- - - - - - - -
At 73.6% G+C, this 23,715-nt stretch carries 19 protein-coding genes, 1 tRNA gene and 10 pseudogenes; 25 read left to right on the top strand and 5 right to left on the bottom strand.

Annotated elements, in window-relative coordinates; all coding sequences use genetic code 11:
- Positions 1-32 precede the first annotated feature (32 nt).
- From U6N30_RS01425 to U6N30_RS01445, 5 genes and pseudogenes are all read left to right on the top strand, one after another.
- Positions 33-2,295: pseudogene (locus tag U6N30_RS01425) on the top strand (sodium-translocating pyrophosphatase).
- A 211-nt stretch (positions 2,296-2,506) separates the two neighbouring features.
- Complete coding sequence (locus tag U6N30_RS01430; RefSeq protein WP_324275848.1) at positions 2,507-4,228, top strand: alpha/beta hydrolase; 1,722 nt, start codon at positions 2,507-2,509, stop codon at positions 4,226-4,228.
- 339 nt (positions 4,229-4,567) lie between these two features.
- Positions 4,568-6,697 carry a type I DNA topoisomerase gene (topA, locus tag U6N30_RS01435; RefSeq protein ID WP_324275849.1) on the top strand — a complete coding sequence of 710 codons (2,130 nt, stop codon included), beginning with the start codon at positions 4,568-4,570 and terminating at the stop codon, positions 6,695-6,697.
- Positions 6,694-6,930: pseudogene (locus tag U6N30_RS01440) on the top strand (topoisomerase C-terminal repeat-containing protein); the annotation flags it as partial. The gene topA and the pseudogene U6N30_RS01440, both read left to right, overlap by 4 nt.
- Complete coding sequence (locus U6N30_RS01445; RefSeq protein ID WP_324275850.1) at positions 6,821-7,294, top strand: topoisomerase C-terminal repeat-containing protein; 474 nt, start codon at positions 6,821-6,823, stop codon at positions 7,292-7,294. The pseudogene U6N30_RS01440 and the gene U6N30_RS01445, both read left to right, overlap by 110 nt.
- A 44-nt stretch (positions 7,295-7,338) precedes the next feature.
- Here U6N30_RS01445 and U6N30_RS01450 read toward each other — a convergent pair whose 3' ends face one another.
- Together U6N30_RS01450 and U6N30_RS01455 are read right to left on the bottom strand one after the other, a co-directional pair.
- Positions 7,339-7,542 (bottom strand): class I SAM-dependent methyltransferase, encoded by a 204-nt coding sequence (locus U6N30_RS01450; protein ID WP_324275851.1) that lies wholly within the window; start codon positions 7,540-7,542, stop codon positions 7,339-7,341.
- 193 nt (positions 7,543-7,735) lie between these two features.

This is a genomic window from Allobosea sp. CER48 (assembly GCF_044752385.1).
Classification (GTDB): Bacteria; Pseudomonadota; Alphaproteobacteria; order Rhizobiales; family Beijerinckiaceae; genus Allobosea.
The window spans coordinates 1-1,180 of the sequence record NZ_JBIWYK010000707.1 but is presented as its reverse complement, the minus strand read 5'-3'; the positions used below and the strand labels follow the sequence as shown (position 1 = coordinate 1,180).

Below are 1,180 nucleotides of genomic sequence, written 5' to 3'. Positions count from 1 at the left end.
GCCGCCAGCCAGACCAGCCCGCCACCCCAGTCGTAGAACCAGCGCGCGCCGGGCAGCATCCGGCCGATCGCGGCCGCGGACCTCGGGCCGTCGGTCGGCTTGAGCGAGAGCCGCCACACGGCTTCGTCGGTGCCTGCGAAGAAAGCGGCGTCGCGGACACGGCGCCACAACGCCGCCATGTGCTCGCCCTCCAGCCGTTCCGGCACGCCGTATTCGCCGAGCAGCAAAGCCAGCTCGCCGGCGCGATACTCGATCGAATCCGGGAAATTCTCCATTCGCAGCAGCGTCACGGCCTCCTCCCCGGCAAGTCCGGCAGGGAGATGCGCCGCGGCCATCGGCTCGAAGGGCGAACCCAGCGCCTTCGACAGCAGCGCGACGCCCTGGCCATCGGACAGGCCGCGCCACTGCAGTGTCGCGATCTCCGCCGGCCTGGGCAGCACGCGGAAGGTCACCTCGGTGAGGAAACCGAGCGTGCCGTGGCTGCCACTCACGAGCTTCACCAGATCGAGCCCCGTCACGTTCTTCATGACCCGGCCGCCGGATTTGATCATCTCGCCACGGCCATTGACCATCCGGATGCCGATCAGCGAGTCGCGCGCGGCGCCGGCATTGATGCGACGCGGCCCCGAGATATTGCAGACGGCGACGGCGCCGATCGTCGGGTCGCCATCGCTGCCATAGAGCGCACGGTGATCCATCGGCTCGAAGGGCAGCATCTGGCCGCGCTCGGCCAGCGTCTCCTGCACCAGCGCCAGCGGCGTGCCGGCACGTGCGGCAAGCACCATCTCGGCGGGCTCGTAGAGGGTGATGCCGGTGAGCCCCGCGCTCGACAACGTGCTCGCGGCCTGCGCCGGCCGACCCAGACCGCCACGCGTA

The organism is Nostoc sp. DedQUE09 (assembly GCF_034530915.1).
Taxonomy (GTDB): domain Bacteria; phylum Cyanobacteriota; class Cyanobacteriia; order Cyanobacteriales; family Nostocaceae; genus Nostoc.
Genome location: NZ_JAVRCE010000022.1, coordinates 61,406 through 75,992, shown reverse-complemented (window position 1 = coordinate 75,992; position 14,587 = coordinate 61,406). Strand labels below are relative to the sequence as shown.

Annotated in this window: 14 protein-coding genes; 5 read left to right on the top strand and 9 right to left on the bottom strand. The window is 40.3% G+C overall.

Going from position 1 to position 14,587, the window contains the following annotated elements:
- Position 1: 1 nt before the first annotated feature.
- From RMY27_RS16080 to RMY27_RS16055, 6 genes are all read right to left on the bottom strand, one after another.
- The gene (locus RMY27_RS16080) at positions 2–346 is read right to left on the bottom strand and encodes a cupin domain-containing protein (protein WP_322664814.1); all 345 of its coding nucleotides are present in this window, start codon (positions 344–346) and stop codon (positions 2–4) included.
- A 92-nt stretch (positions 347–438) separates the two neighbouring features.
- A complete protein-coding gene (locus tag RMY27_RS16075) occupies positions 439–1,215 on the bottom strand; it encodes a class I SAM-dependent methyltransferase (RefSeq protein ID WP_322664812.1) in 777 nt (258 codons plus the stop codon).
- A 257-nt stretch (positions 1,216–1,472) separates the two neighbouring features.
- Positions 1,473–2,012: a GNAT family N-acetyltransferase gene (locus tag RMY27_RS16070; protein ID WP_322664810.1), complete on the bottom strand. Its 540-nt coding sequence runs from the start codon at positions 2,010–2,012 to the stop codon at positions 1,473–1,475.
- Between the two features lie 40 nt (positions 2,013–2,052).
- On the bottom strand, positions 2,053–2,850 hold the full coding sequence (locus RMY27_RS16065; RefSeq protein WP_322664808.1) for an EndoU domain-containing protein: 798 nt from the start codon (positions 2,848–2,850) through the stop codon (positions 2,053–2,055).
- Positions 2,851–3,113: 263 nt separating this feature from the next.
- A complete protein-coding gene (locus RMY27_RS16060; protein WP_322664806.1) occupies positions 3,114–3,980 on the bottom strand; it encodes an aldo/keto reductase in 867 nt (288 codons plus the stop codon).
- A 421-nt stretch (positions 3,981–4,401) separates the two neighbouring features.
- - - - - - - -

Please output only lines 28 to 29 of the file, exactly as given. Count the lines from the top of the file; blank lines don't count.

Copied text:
- From RMY27_RS16080 to RMY27_RS16055, 6 genes are all read right to left on the bottom strand, one after another.
- The gene (locus RMY27_RS16080) at positions 2–346 is read right to left on the bottom strand and encodes a cupin domain-containing protein (protein WP_322664814.1); all 345 of its coding nucleotides are present in this window, start codon (positions 344–346) and stop codon (positions 2–4) included.